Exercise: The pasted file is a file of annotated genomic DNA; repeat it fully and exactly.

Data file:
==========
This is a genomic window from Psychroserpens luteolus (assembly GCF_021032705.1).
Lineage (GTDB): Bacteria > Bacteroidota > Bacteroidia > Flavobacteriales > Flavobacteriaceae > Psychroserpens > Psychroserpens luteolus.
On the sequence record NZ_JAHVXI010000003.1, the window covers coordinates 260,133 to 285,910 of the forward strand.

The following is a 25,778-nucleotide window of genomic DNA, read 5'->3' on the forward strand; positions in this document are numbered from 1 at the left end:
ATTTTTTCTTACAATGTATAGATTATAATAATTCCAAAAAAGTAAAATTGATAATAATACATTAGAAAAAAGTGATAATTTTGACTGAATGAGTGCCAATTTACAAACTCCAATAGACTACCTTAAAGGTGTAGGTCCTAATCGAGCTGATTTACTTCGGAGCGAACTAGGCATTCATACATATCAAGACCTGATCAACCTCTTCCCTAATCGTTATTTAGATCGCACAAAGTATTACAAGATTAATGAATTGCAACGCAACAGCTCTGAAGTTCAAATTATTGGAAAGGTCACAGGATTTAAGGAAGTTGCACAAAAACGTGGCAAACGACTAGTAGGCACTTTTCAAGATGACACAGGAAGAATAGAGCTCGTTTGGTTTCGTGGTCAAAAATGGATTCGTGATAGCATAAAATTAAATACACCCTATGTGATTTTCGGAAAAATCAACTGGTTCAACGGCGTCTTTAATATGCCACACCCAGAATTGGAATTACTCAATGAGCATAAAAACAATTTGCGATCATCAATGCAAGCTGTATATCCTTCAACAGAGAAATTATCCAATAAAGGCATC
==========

This is a genomic window from Psychroserpens luteolus (assembly GCF_021032705.1).
Lineage (GTDB): Bacteria > Bacteroidota > Bacteroidia > Flavobacteriales > Flavobacteriaceae > Psychroserpens > Psychroserpens luteolus.
On the sequence record NZ_JAHVXI010000003.1, the window covers coordinates 260,133 to 285,910 of the forward strand.

The following is a 25,778-nucleotide window of genomic DNA, read 5'->3' on the forward strand; positions in this document are numbered from 1 at the left end:
ATTTTTTCTTACAATGTATAGATTATAATAATTCCAAAAAAGTAAAATTGATAATAATACATTAGAAAAAAGTGATAATTTTGACTGAATGAGTGCCAATTTACAAACTCCAATAGACTACCTTAAAGGTGTAGGTCCTAATCGAGCTGATTTACTTCGGAGCGAACTAGGCATTCATACATATCAAGACCTGATCAACCTCTTCCCTAATCGTTATTTAGATCGCACAAAGTATTACAAGATTAATGAATTGCAACGCAACAGCTCTGAAGTTCAAATTATTGGAAAGGTCACAGGATTTAAGGAAGTTGCACAAAAACGTGGCAAACGACTAGTAGGCACTTTTCAAGATGACACAGGAAGAATAGAGCTCGTTTGGTTTCGTGGTCAAAAATGGATTCGTGATAGCATAAAATTAAATACACCCTATGTGATTTTCGGAAAAATCAACTGGTTCAACGGCGTCTTTAATATGCCACACCCAGAATTGGAATTACTCAATGAGCATAAAAACAATTTGCGATCATCAATGCAAGCTGTATATCCTTCAACAGAGAAATTATCCAATAAAGGCATC